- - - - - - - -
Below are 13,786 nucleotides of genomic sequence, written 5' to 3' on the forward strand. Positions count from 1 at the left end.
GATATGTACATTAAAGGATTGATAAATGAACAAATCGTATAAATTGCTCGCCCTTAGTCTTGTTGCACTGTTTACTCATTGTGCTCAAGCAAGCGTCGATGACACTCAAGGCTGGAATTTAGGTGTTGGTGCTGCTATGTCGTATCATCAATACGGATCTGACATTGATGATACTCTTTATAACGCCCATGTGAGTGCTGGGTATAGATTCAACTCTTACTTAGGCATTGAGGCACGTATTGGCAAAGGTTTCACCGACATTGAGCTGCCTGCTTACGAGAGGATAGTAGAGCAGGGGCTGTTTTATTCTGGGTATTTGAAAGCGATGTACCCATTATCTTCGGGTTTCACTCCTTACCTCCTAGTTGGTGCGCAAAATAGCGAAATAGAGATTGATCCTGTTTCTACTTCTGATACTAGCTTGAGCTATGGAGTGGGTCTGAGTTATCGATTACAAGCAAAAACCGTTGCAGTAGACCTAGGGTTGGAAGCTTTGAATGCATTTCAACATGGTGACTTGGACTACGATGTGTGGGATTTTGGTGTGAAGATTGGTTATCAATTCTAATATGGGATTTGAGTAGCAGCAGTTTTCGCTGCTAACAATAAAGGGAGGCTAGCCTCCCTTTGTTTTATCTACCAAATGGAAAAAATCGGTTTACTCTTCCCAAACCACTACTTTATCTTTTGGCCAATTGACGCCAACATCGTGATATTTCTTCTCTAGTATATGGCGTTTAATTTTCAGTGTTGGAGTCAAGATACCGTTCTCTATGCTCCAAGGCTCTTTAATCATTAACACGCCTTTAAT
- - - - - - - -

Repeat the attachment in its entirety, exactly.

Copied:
Below are 13,786 nucleotides of genomic sequence, written 5' to 3' on the forward strand. Positions count from 1 at the left end.
GATATGTACATTAAAGGATTGATAAATGAACAAATCGTATAAATTGCTCGCCCTTAGTCTTGTTGCACTGTTTACTCATTGTGCTCAAGCAAGCGTCGATGACACTCAAGGCTGGAATTTAGGTGTTGGTGCTGCTATGTCGTATCATCAATACGGATCTGACATTGATGATACTCTTTATAACGCCCATGTGAGTGCTGGGTATAGATTCAACTCTTACTTAGGCATTGAGGCACGTATTGGCAAAGGTTTCACCGACATTGAGCTGCCTGCTTACGAGAGGATAGTAGAGCAGGGGCTGTTTTATTCTGGGTATTTGAAAGCGATGTACCCATTATCTTCGGGTTTCACTCCTTACCTCCTAGTTGGTGCGCAAAATAGCGAAATAGAGATTGATCCTGTTTCTACTTCTGATACTAGCTTGAGCTATGGAGTGGGTCTGAGTTATCGATTACAAGCAAAAACCGTTGCAGTAGACCTAGGGTTGGAAGCTTTGAATGCATTTCAACATGGTGACTTGGACTACGATGTGTGGGATTTTGGTGTGAAGATTGGTTATCAATTCTAATATGGGATTTGAGTAGCAGCAGTTTTCGCTGCTAACAATAAAGGGAGGCTAGCCTCCCTTTGTTTTATCTACCAAATGGAAAAAATCGGTTTACTCTTCCCAAACCACTACTTTATCTTTTGGCCAATTGACGCCAACATCGTGATATTTCTTCTCTAGTATATGGCGTTTAATTTTCAGTGTTGGAGTCAAGATACCGTTCTCTATGCTCCAAGGCTCTTTAATCATTAACACGCCTTTAAT